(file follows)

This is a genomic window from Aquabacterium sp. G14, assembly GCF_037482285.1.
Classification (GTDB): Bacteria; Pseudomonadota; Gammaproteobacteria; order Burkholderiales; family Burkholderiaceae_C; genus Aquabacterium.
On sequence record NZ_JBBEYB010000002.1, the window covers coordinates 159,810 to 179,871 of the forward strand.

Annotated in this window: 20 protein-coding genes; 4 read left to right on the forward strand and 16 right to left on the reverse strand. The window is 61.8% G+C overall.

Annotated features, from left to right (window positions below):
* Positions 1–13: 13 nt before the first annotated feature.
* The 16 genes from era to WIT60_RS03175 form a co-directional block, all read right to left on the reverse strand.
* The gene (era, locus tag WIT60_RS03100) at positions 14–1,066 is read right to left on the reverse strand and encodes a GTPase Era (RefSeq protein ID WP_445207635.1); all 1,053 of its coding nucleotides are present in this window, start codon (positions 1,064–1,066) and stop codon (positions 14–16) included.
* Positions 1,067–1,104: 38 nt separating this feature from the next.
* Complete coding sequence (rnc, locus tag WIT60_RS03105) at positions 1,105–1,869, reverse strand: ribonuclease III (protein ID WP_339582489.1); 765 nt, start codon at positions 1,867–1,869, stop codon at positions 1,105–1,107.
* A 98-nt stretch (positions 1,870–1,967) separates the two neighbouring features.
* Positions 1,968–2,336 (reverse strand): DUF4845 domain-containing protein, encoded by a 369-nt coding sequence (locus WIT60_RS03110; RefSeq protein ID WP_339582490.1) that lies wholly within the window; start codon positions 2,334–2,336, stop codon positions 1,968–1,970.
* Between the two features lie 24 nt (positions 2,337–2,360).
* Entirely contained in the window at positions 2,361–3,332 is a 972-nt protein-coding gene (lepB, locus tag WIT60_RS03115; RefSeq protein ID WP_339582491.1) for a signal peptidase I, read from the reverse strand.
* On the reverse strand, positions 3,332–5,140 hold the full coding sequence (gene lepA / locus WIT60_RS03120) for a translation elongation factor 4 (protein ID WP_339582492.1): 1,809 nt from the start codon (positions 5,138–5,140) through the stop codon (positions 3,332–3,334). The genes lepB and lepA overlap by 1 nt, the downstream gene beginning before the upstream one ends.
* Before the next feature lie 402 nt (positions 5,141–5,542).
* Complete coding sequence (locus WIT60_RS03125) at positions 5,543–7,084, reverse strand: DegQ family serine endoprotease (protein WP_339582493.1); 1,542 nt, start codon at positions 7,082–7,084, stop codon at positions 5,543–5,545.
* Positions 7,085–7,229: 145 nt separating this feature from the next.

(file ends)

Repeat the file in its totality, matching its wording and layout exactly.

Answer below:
This is a genomic window from Aquabacterium sp. G14, assembly GCF_037482285.1.
Classification (GTDB): Bacteria; Pseudomonadota; Gammaproteobacteria; order Burkholderiales; family Burkholderiaceae_C; genus Aquabacterium.
On sequence record NZ_JBBEYB010000002.1, the window covers coordinates 159,810 to 179,871 of the forward strand.

Annotated in this window: 20 protein-coding genes; 4 read left to right on the forward strand and 16 right to left on the reverse strand. The window is 61.8% G+C overall.

Annotated features, from left to right (window positions below):
* Positions 1–13: 13 nt before the first annotated feature.
* The 16 genes from era to WIT60_RS03175 form a co-directional block, all read right to left on the reverse strand.
* The gene (era, locus tag WIT60_RS03100) at positions 14–1,066 is read right to left on the reverse strand and encodes a GTPase Era (RefSeq protein ID WP_445207635.1); all 1,053 of its coding nucleotides are present in this window, start codon (positions 1,064–1,066) and stop codon (positions 14–16) included.
* Positions 1,067–1,104: 38 nt separating this feature from the next.
* Complete coding sequence (rnc, locus tag WIT60_RS03105) at positions 1,105–1,869, reverse strand: ribonuclease III (protein ID WP_339582489.1); 765 nt, start codon at positions 1,867–1,869, stop codon at positions 1,105–1,107.
* A 98-nt stretch (positions 1,870–1,967) separates the two neighbouring features.
* Positions 1,968–2,336 (reverse strand): DUF4845 domain-containing protein, encoded by a 369-nt coding sequence (locus WIT60_RS03110; RefSeq protein ID WP_339582490.1) that lies wholly within the window; start codon positions 2,334–2,336, stop codon positions 1,968–1,970.
* Between the two features lie 24 nt (positions 2,337–2,360).
* Entirely contained in the window at positions 2,361–3,332 is a 972-nt protein-coding gene (lepB, locus tag WIT60_RS03115; RefSeq protein ID WP_339582491.1) for a signal peptidase I, read from the reverse strand.
* On the reverse strand, positions 3,332–5,140 hold the full coding sequence (gene lepA / locus WIT60_RS03120) for a translation elongation factor 4 (protein ID WP_339582492.1): 1,809 nt from the start codon (positions 5,138–5,140) through the stop codon (positions 3,332–3,334). The genes lepB and lepA overlap by 1 nt, the downstream gene beginning before the upstream one ends.
* Before the next feature lie 402 nt (positions 5,141–5,542).
* Complete coding sequence (locus WIT60_RS03125) at positions 5,543–7,084, reverse strand: DegQ family serine endoprotease (protein WP_339582493.1); 1,542 nt, start codon at positions 7,082–7,084, stop codon at positions 5,543–5,545.
* Positions 7,085–7,229: 145 nt separating this feature from the next.